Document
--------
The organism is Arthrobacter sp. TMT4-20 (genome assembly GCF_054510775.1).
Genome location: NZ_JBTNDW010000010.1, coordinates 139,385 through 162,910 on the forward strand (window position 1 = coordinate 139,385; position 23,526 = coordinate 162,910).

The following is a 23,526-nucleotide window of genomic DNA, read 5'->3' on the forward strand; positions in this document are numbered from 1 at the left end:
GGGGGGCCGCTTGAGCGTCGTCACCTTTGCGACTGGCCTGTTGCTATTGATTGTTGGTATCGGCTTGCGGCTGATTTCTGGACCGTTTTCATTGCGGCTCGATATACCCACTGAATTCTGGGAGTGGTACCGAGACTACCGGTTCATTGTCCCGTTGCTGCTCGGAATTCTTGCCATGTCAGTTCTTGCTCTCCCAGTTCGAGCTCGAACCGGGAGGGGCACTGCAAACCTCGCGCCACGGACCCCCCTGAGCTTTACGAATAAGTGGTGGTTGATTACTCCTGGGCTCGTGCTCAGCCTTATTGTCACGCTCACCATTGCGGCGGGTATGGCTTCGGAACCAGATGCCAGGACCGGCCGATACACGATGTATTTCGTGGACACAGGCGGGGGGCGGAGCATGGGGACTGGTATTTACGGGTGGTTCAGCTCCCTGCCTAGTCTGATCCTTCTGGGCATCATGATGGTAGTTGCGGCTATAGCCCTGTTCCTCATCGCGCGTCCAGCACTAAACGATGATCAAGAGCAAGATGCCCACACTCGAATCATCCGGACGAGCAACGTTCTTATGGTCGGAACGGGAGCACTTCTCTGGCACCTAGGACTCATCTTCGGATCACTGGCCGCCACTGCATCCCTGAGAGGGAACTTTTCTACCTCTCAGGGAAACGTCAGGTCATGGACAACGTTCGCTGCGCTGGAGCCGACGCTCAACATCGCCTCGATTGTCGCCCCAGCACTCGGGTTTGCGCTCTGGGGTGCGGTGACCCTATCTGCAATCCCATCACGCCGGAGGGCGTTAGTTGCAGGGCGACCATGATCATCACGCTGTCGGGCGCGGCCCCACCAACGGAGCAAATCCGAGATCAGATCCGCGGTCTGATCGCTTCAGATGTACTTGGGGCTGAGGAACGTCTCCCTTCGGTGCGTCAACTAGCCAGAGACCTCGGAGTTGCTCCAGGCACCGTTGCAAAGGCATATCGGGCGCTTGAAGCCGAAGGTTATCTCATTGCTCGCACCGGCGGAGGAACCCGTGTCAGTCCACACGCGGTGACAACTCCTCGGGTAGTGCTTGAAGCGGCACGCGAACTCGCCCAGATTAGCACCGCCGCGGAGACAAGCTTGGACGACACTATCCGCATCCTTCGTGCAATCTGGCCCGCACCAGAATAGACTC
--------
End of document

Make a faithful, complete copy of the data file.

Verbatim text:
The organism is Arthrobacter sp. TMT4-20 (genome assembly GCF_054510775.1).
Genome location: NZ_JBTNDW010000010.1, coordinates 139,385 through 162,910 on the forward strand (window position 1 = coordinate 139,385; position 23,526 = coordinate 162,910).

The following is a 23,526-nucleotide window of genomic DNA, read 5'->3' on the forward strand; positions in this document are numbered from 1 at the left end:
GGGGGGCCGCTTGAGCGTCGTCACCTTTGCGACTGGCCTGTTGCTATTGATTGTTGGTATCGGCTTGCGGCTGATTTCTGGACCGTTTTCATTGCGGCTCGATATACCCACTGAATTCTGGGAGTGGTACCGAGACTACCGGTTCATTGTCCCGTTGCTGCTCGGAATTCTTGCCATGTCAGTTCTTGCTCTCCCAGTTCGAGCTCGAACCGGGAGGGGCACTGCAAACCTCGCGCCACGGACCCCCCTGAGCTTTACGAATAAGTGGTGGTTGATTACTCCTGGGCTCGTGCTCAGCCTTATTGTCACGCTCACCATTGCGGCGGGTATGGCTTCGGAACCAGATGCCAGGACCGGCCGATACACGATGTATTTCGTGGACACAGGCGGGGGGCGGAGCATGGGGACTGGTATTTACGGGTGGTTCAGCTCCCTGCCTAGTCTGATCCTTCTGGGCATCATGATGGTAGTTGCGGCTATAGCCCTGTTCCTCATCGCGCGTCCAGCACTAAACGATGATCAAGAGCAAGATGCCCACACTCGAATCATCCGGACGAGCAACGTTCTTATGGTCGGAACGGGAGCACTTCTCTGGCACCTAGGACTCATCTTCGGATCACTGGCCGCCACTGCATCCCTGAGAGGGAACTTTTCTACCTCTCAGGGAAACGTCAGGTCATGGACAACGTTCGCTGCGCTGGAGCCGACGCTCAACATCGCCTCGATTGTCGCCCCAGCACTCGGGTTTGCGCTCTGGGGTGCGGTGACCCTATCTGCAATCCCATCACGCCGGAGGGCGTTAGTTGCAGGGCGACCATGATCATCACGCTGTCGGGCGCGGCCCCACCAACGGAGCAAATCCGAGATCAGATCCGCGGTCTGATCGCTTCAGATGTACTTGGGGCTGAGGAACGTCTCCCTTCGGTGCGTCAACTAGCCAGAGACCTCGGAGTTGCTCCAGGCACCGTTGCAAAGGCATATCGGGCGCTTGAAGCCGAAGGTTATCTCATTGCTCGCACCGGCGGAGGAACCCGTGTCAGTCCACACGCGGTGACAACTCCTCGGGTAGTGCTTGAAGCGGCACGCGAACTCGCCCAGATTAGCACCGCCGCGGAGACAAGCTTGGACGACACTATCCGCATCCTTCGTGCAATCTGGCCCGCACCAGAATAGACTC